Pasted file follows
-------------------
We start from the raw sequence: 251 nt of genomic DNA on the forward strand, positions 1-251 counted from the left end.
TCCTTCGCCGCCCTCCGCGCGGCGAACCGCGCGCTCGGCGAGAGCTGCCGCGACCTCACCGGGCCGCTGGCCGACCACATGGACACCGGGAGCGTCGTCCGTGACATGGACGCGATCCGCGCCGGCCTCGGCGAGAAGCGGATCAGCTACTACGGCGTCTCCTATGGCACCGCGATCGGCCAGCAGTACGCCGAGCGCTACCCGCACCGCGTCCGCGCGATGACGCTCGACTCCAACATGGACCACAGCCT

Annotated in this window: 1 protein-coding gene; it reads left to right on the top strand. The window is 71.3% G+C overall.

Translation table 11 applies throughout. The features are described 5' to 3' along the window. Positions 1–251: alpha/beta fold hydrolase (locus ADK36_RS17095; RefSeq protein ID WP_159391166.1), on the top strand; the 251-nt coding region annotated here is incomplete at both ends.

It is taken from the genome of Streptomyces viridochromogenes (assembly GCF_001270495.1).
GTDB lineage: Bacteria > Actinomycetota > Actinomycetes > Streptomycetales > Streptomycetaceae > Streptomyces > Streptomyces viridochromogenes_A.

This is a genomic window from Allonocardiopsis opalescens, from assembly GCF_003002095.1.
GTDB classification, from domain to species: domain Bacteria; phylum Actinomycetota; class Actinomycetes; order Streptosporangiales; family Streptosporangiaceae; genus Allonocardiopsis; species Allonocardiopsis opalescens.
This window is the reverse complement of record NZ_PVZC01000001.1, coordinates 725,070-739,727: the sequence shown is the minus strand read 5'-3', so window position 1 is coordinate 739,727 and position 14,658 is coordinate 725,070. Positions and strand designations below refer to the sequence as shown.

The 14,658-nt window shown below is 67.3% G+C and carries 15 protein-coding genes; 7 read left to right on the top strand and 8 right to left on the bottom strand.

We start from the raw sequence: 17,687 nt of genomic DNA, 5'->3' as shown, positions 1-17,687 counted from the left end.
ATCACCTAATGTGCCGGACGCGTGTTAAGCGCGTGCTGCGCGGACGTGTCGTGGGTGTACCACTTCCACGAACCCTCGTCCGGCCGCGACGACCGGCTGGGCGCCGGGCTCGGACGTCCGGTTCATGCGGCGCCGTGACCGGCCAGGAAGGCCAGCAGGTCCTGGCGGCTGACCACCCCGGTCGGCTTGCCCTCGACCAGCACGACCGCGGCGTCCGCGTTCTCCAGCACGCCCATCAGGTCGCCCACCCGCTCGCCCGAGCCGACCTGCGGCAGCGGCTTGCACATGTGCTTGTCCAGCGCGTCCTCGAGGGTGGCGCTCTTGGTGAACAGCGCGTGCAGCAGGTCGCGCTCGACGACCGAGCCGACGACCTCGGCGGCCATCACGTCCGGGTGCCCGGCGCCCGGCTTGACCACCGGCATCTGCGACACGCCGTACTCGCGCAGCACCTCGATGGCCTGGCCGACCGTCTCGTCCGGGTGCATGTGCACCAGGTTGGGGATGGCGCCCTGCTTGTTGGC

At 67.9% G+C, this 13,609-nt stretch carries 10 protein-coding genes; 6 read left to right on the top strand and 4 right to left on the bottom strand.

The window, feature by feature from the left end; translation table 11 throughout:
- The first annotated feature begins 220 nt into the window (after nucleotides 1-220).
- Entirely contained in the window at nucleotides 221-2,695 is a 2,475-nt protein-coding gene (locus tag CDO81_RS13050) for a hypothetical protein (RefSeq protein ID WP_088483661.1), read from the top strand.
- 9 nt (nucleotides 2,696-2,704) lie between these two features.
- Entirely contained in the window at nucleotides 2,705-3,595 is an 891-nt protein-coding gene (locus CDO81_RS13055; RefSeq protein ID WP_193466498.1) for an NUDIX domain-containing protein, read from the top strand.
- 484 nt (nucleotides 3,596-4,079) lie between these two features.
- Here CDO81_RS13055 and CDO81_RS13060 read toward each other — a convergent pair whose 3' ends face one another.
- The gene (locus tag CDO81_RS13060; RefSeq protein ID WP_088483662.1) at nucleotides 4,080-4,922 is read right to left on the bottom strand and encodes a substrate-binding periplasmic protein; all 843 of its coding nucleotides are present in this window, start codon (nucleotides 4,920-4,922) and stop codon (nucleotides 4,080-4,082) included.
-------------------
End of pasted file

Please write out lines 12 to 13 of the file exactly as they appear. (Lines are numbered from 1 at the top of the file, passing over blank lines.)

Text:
ATCACCTAATGTGCCGGACGCGTGTTAAGCGCGTGCTGCGCGGACGTGTCGTGGGTGTACCACTTCCACGAACCCTCGTCCGGCCGCGACGACCGGCTGGGCGCCGGGCTCGGACGTCCGGTTCATGCGGCGCCGTGACCGGCCAGGAAGGCCAGCAGGTCCTGGCGGCTGACCACCCCGGTCGGCTTGCCCTCGACCAGCACGACCGCGGCGTCCGCGTTCTCCAGCACGCCCATCAGGTCGCCCACCCGCTCGCCCGAGCCGACCTGCGGCAGCGGCTTGCACATGTGCTTGTCCAGCGCGTCCTCGAGGGTGGCGCTCTTGGTGAACAGCGCGTGCAGCAGGTCGCGCTCGACGACCGAGCCGACGACCTCGGCGGCCATCACGTCCGGGTGCCCGGCGCCCGGCTTGACCACCGGCATCTGCGACACGCCGTACTCGCGCAGCACCTCGATGGCCTGGCCGACCGTCTCGTCCGGGTGCATGTGCACCAGGTTGGGGATGGCGCCCTGCTTGTTGGC

At 67.9% G+C, this 13,609-nt stretch carries 10 protein-coding genes; 6 read left to right on the top strand and 4 right to left on the bottom strand.